Plant Growth Stages – How Plants Grow

Plant growth stages mirror other living things with a beginning, reproductive, and ending stage, except some plants have an additional dormant stage. The terms for these stages are: Vegetative, Reproductive, Senescence, and Dormancy.

Starting with the seed, a plant seed is similar to a fertilized egg. It contains a food store for the new plant life, and a protective outer shell. In the first stage of plant growth, the Vegetative stage, the seedling absorbs moisture and nutrients from the inner food store inside the seed. When the plant has absorbed the seed foods and starts growing the root stem, and shoot that becomes leaves, it penetrates the seed’s protective wall and begins growth. The root grows down into the warm moist earth, while the shoot rises upwards towards the sunlight and warm air. Upon emergence, leaves unfold and the roots continue to grow and spread. This continues until the plant seedling is fully developed with extensive roots, root hairs and leaves. The roots and leaves absorb moisture and nutrients from soil, water, and air.

The next of the plant growth stages would be a Reproductive stage. At this point, when the seedling has matured, it will produce a flower that has either male or female parts, or both. The flower contains pollen, which is then transferred to the egg part of the flower and a transformation into new seeds, or pods containing seeds, begins to grow to maturity. The pollination can occur with the help of wind, vibrations, insects like bees, and animals. Or, humans can artificially breed and cross breed plants through pollination efforts or splicing branches to other plants. The benefit to pollination of seeds is that gene diversity can occur, which may help survival.

A third growth stage occurs after new seeds or pods have been produced and spread to make new plant life. This would be Senescence, or old age in plants. This can be seen in the fall as the leaves on certain deciduous trees change color before dropping off. Plants show deterioration similar to other organisms in old age, such as damage from free radicals and telomere shortening.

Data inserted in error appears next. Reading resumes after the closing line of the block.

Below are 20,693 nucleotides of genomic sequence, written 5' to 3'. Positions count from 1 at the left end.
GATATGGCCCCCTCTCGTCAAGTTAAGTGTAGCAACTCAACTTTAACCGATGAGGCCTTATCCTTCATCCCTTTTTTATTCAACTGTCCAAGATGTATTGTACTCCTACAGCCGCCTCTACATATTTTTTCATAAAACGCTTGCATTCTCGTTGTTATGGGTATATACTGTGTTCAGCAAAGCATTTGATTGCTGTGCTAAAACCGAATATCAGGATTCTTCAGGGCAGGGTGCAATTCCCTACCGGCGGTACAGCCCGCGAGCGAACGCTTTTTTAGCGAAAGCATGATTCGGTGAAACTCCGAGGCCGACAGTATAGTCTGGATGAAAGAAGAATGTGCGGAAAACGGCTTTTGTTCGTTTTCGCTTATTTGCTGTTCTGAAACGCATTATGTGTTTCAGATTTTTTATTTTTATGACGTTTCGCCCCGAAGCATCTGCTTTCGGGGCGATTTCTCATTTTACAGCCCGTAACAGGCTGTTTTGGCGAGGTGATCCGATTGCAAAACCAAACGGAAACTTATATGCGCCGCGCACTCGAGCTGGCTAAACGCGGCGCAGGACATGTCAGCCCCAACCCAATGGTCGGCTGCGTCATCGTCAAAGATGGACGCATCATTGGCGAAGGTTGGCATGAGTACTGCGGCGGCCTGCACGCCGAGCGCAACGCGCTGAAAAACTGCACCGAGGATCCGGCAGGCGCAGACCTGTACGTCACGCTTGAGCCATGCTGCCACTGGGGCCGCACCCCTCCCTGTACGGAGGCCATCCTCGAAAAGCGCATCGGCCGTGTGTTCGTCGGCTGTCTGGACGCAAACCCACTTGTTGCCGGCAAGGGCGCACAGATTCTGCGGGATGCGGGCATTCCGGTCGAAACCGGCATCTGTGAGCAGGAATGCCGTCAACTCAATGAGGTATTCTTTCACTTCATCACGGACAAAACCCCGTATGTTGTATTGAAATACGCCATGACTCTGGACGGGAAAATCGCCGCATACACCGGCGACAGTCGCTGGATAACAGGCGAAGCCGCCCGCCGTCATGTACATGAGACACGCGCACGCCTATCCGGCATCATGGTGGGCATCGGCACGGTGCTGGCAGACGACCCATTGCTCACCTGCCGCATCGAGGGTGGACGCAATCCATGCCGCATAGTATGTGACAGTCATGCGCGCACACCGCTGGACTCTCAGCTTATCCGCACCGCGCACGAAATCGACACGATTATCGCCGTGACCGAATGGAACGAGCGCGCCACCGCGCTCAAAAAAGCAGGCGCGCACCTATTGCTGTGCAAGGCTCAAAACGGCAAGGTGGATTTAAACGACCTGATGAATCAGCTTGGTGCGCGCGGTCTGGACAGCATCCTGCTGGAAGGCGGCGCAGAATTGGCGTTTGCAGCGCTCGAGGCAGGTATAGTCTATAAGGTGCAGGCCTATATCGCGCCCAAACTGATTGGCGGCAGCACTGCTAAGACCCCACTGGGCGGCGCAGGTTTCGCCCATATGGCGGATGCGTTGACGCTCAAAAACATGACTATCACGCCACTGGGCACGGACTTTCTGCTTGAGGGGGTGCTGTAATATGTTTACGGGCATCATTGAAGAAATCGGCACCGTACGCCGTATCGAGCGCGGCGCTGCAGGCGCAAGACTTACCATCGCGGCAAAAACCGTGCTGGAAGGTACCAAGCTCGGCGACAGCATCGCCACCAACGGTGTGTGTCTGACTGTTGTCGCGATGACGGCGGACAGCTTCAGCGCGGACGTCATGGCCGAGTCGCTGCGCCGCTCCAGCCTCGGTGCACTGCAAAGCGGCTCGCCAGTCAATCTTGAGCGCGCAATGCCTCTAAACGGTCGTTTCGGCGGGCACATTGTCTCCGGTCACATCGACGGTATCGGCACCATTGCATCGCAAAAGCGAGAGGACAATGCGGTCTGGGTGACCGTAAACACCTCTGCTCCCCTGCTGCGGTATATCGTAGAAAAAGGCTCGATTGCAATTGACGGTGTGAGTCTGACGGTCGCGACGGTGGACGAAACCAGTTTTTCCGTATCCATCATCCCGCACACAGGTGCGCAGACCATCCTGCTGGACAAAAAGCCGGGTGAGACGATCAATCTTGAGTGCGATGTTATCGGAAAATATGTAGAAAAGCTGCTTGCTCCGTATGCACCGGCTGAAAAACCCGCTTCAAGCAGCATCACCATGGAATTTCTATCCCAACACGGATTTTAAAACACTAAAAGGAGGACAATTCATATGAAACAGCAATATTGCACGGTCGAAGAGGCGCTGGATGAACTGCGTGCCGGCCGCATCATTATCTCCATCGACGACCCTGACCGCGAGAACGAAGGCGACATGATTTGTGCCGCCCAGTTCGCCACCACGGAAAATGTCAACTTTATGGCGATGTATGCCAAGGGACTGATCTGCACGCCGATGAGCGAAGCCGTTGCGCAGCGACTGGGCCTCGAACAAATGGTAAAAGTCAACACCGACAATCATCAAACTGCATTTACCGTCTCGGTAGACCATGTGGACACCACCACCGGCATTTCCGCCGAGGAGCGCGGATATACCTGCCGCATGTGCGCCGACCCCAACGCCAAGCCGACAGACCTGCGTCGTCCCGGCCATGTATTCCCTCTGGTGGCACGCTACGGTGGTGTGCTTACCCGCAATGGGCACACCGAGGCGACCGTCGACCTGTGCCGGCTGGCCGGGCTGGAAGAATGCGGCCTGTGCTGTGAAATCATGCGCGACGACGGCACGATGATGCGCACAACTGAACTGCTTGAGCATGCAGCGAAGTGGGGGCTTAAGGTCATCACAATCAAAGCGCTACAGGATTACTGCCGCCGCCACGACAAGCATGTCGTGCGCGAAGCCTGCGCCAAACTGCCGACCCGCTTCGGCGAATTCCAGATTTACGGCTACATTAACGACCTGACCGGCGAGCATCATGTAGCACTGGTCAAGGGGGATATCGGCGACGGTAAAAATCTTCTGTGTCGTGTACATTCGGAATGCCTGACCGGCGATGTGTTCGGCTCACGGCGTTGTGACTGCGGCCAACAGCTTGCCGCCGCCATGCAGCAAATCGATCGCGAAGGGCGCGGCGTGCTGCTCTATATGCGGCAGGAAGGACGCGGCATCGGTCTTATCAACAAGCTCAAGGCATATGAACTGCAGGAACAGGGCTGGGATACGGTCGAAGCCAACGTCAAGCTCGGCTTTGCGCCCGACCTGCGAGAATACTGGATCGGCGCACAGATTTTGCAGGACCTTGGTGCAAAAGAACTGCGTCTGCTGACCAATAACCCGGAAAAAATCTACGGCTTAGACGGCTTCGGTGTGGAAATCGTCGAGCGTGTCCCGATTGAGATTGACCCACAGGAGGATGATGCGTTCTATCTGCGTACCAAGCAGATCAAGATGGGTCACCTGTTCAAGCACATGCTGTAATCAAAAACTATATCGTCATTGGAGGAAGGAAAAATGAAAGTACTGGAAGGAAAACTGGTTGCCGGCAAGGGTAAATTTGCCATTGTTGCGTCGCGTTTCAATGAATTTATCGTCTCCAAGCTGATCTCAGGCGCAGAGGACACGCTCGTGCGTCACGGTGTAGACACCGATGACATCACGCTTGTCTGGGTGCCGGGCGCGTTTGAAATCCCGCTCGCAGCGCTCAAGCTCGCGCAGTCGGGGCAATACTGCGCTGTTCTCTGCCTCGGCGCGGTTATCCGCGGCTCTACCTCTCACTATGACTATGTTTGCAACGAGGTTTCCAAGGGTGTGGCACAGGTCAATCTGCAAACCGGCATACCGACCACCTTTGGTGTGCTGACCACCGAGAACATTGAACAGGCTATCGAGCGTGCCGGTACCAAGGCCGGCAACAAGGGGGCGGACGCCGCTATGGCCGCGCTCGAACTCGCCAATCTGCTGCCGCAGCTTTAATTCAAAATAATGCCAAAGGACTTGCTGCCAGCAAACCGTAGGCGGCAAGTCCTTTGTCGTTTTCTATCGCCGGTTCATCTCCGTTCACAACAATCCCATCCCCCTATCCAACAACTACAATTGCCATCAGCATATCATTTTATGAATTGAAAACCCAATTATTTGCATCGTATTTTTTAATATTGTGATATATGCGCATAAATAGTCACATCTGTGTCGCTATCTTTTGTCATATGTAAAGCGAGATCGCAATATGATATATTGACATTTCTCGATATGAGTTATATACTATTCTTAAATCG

Another growth stage that is different than Senescence is the Dormancy stage. In Dormancy, the plant goes into a state of hibernation, allowing it to survive intense winter weather and revive in the springtime with new growth, without going through a seed stage. This is easily seen in trees, that drop leaves in the fall, and the sap runs up, then the tree remains in a dormant stage until new buds come out in the warmer spring weather, to run the entire cycle year after year until the tree eventually dies. Dormancy can give plants an edge because they can build on prior year’s growth instead of starting over from seed. This gives them a competitive edge in competition for sunlight and soil, as they are bigger.

Plant growth stages are similar to growth and deterioration of other organisms, all part of the chain of life.